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Child Support & Alimony in New Jersey

Alimony is legal term discussed in divorce settlements. Many clients go and seek the legal assistance of a family or divorce lawyer to be properly represented in court and thus receive the proper amount of alimony due to them in accordance with the legal procedures. There may be other reasons behind the desire of many couples to have their own legal counsel during divorce settlements, however this article aims to provide some insight into the laws and rules of Alimony in New Jersey.

The payment used by one spouse to another after a divorce settlement

Legal Definition of Alimony

Alimony is the legal term used in reference to the payment used by one spouse to another after a divorce settlement.

Alimony and Equitable Distribution

Alimony and equitable distribution is legally distinct from one another. The latter involves the splitting of the marital pot while the former is in respect with the responsibility of the husband to continue support of his former wife for her to continue to live in the best possible means in accordance to her standard of living when they were still living together.

Alimony and Child Support

In as much as child support and alimony shares similar grounds in reference to financial matters, the former is in responsibility to provide monetary support for the health, education, shelter, food and other basic needs of the child. The law does not entail that the allowance of child support given by the father is one and the same with the alimony that the father has to give to his ex-wife.

Determinant Factors for the Amount of Alimony

The State of New Jersey is quite lenient with its guidelines regarding the amount that should be given to the spouse who requests for alimony. The discretion is left to the judge under the following thirteen (13) factors stated in the New Jersey Statute 2A:34-23(b):

  1. Parental responsibility.
  2. Income available to either party through investment of any assets held by that party.
  3. The tax treatment and consequences to both parties of any alimony award, including the designation of all or a portion of the awarded alimony.
  4. The actual need and ability of the parties to pay.
  5. The duration of the marriage.
  6. The age, physical and emotional health of the parties.
  7. The standard of living established in the marriage and the likelihood that each party can maintain a reasonably comparable standard of living.
  8. The earning capacities, educational levels, vocational skills and employability of the parties.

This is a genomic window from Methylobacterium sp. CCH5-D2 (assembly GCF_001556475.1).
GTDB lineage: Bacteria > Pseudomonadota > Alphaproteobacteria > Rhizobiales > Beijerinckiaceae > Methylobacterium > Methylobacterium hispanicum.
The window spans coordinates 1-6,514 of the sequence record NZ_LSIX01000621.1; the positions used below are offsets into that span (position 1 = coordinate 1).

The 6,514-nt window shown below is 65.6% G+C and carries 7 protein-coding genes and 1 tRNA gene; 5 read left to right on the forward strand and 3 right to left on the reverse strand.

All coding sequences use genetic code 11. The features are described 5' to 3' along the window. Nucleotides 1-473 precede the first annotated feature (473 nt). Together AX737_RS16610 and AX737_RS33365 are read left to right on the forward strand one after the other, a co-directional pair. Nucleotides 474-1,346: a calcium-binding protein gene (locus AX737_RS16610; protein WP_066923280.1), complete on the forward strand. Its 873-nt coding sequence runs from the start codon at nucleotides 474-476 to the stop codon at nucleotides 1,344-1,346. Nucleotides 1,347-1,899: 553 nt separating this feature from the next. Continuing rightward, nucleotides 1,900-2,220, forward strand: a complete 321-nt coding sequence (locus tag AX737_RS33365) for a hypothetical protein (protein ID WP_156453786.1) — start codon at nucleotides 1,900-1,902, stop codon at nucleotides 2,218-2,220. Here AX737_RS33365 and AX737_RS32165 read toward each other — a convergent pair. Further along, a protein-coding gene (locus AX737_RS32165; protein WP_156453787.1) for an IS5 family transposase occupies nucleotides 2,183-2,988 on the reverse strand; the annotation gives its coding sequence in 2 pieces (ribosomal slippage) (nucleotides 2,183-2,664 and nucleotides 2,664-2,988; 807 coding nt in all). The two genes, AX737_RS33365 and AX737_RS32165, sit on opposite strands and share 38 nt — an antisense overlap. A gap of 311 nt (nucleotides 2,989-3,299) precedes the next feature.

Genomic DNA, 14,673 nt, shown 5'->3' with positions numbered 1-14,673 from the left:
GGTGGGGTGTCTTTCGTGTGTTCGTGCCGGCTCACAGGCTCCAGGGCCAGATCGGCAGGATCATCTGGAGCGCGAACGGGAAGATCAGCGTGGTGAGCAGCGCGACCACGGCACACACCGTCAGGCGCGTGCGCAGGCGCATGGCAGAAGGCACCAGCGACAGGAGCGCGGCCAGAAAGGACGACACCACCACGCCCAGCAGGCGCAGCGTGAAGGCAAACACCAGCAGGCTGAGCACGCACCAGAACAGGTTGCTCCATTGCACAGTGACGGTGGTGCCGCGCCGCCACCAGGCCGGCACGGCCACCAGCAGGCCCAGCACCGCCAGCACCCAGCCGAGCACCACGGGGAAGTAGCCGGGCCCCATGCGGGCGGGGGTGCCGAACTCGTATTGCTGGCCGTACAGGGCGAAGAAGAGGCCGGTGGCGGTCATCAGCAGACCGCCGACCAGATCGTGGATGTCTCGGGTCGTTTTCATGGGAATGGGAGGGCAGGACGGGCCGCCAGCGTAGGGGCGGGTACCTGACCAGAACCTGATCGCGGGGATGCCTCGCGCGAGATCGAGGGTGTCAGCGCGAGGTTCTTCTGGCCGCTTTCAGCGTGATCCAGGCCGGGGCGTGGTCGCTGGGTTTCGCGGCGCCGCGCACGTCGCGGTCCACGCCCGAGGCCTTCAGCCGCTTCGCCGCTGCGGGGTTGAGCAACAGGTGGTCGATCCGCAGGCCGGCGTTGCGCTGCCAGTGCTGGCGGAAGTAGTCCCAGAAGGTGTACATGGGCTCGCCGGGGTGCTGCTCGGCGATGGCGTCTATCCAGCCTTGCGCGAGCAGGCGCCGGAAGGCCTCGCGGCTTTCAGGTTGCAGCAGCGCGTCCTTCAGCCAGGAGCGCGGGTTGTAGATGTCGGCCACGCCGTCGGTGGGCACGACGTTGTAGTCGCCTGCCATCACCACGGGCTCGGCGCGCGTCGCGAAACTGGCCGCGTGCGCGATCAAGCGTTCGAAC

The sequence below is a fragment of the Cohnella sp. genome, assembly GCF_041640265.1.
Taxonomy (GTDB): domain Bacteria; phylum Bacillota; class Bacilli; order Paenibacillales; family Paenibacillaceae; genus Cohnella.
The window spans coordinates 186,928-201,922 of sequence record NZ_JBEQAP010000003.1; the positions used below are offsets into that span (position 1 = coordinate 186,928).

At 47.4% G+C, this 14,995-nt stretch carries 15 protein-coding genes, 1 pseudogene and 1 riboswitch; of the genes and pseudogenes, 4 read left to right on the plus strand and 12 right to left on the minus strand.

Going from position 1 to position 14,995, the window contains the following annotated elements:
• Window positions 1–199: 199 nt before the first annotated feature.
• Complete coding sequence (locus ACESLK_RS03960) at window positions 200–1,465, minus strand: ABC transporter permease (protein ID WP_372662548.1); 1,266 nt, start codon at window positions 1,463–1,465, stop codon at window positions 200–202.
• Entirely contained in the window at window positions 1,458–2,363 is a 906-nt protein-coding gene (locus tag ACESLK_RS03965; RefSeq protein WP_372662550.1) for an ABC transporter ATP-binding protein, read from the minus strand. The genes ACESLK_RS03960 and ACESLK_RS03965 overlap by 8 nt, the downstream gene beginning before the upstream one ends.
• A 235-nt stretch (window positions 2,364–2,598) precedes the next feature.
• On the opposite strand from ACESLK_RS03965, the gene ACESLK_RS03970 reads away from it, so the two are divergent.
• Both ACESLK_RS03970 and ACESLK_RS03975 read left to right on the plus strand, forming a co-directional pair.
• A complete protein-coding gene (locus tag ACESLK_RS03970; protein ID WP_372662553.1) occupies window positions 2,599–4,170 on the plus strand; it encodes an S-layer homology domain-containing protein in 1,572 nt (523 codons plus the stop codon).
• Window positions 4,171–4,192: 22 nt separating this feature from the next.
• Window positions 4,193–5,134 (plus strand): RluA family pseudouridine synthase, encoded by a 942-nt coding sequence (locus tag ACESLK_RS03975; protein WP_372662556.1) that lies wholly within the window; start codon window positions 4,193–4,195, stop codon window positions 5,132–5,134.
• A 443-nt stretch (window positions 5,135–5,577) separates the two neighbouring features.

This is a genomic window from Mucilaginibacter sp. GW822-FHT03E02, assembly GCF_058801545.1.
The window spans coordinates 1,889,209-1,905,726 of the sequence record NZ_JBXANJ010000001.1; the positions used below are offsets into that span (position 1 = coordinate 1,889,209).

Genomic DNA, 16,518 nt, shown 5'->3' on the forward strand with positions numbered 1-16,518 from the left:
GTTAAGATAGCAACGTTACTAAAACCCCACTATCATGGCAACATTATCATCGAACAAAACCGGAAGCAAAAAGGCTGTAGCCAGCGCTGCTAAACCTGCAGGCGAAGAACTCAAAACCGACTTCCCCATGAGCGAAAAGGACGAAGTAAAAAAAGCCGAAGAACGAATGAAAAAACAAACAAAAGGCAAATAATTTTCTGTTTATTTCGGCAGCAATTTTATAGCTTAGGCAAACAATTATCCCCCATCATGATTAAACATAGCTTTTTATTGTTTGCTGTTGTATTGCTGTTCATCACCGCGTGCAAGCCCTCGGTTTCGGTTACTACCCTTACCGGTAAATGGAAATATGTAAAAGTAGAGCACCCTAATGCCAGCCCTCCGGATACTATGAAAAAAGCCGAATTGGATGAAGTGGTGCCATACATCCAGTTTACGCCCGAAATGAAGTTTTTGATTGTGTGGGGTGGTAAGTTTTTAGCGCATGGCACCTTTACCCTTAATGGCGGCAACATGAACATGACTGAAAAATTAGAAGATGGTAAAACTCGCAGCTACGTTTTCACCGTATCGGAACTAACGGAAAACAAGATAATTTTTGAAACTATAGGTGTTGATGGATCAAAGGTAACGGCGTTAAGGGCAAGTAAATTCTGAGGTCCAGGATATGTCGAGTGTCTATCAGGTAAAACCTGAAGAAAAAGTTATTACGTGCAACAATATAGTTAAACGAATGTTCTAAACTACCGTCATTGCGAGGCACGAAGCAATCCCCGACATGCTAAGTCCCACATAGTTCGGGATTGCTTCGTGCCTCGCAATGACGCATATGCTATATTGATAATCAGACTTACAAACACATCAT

9. The length of absence from the job market and custodial responsibilities for children of the party seeking maintenance.
  10. The time and expense necessary to acquire sufficient education or training to enable the party seeking maintenance to find appropriate employment, the availability of the training and employment, and the opportunity for future acquisitions of capital assets and income.
  11. The history of the financial or non-financial contributions to the marriage by each party, including contributions to the care and education of the children and interruption of personal careers or educational opportunities.
  12. The equitable distribution of property ordered and any payout on equitable distribution directly or indirectly, out of current income, to the extent this consideration is reasonable, just and fair.
  13. Any other factors that the Court may deem relevant.


Types of Alimony Honored in the State of New Jersey

In the past, the law only honored two types of alimony in New Jersey but careful evaluation of the law and analysis of statistical facts lead to its revision. The following are the four types of alimony that the judge can provide after deliberation of the 13 factors presented above.

Temporary Alimony

This involve a maximum amount of time of two years for the spouse to provide financial assistance to the latter. It is designed to help the spouse become self-sufficient after the release of the divorce settlement and officially starts when the couple becomes legally separated. However, it is ordered by the court if and only if one of the couple is substantially capable of supporting the financial needs of the other.

Permanent Alimony